Gender and Competitiveness when Earning for Others: Experimental Evidence and Implications for Sponsorship
44 Pages Posted: 22 Dec 2020 Last revised: 14 Jan 2022
Date Written: April 26, 2021
Men tend to be more competitive than women, with profound career consequences. However, career paths also depend on the competitiveness of individuals that advocate on their behalf. In this paper we study competitiveness when rewards accrue to another individual. In particular, we ask how female and male managers’ competitiveness changes when rewards from competition accrue to their protégés relative to when they accrue to themselves, and when the protégé is a woman or a man. Using an experimental approach, we find that when rewards accrue to protégés, female managers increase their competitiveness. However, male managers compete more for male rather than female protégés. This gap disappears when male managers know their protégés’ risk preferences suggesting a novel intervention to ensure equity in the sponsorship process.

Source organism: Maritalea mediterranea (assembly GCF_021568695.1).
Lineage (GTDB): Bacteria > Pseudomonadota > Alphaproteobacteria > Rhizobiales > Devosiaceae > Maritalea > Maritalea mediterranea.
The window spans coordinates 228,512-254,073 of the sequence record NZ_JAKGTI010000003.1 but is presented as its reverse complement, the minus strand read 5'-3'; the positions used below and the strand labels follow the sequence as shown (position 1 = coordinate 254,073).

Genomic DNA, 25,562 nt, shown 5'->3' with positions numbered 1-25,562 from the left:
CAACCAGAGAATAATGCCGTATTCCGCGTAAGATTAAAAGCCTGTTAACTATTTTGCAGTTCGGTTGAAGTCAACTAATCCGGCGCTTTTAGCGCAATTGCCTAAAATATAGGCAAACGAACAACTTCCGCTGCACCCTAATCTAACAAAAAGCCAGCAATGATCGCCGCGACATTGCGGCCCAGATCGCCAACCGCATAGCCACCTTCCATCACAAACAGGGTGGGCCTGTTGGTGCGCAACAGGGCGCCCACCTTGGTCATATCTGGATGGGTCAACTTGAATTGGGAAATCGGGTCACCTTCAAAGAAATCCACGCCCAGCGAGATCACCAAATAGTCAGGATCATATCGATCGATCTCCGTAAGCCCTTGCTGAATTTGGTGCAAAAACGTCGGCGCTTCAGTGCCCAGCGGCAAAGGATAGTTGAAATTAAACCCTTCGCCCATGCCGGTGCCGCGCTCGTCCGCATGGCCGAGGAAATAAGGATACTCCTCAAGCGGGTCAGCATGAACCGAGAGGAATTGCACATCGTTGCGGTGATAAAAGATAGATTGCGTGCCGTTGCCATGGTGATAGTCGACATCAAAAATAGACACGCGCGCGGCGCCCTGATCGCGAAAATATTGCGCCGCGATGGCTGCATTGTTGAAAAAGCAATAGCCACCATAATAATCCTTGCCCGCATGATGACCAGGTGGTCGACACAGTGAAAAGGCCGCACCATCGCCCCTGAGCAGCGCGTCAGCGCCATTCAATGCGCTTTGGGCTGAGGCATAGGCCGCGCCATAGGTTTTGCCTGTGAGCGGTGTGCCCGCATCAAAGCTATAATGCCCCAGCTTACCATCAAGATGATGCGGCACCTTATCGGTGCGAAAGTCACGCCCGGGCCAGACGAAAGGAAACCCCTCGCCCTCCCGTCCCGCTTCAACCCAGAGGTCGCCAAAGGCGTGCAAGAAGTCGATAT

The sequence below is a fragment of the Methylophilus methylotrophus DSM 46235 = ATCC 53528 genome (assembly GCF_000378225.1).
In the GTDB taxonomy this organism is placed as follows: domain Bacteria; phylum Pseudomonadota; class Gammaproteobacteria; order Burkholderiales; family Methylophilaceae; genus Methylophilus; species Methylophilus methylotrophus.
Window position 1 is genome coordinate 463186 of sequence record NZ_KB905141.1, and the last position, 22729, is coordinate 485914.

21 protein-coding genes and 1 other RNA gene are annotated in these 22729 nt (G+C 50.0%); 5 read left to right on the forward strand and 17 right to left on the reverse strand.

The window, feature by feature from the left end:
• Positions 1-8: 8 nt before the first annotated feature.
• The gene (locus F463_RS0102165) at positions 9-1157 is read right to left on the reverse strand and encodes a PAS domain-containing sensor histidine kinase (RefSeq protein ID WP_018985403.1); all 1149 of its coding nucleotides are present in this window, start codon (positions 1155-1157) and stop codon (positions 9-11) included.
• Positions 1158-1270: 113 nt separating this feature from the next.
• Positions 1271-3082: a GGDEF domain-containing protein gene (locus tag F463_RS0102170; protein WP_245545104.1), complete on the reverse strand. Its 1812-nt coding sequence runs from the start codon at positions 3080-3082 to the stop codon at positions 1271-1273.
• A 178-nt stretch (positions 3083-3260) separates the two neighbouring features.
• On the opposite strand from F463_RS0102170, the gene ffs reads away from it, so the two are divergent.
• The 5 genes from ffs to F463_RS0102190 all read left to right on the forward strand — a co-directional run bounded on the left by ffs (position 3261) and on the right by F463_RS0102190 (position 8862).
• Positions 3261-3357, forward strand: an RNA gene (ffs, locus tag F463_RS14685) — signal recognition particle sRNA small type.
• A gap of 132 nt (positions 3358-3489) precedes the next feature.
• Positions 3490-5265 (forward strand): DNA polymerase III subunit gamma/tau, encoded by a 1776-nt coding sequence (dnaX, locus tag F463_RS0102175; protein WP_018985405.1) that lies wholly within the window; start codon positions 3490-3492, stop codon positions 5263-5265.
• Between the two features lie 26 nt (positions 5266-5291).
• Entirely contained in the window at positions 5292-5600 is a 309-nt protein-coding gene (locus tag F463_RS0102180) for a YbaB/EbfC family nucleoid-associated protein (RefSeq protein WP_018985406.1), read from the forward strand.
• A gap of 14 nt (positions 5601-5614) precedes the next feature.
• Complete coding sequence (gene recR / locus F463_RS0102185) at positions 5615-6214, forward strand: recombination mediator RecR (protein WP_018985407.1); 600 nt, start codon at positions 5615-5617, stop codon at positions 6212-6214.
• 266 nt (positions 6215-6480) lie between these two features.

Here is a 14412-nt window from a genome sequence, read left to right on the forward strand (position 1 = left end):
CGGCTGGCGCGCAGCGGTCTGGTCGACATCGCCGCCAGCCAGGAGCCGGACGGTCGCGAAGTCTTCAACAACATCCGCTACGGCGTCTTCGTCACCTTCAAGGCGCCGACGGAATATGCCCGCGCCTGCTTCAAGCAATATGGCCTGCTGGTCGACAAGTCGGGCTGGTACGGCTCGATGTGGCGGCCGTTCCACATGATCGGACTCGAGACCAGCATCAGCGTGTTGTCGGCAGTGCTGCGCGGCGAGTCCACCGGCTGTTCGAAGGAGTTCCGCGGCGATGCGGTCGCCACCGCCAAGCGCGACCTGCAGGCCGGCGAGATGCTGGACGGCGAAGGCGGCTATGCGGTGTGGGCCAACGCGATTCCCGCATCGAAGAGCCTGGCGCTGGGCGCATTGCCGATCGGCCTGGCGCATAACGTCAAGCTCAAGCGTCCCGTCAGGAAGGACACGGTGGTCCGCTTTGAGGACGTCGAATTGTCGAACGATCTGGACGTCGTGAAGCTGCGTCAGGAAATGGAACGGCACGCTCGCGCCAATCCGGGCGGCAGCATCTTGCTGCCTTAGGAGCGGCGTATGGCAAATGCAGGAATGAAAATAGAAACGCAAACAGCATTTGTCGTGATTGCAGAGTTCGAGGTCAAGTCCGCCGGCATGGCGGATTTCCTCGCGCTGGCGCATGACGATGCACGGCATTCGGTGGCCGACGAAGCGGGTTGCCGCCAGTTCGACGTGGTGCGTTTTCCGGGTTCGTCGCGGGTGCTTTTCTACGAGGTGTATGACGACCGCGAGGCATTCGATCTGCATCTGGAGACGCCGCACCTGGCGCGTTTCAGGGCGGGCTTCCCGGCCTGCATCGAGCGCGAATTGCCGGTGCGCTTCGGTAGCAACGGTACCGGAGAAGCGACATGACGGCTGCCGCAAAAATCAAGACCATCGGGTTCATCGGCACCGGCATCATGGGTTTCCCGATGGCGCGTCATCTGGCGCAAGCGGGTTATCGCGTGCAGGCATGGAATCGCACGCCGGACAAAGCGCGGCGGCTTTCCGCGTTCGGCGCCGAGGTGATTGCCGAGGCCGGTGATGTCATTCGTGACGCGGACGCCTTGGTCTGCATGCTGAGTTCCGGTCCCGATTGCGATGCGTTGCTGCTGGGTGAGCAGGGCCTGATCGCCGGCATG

Keywords: Gender, competitiveness, preferences for competition, hierarchy, other-regarding preferences, homophily, experimental methods
JEL Classification: J16, C91
Suggested Citation: Suggested Citation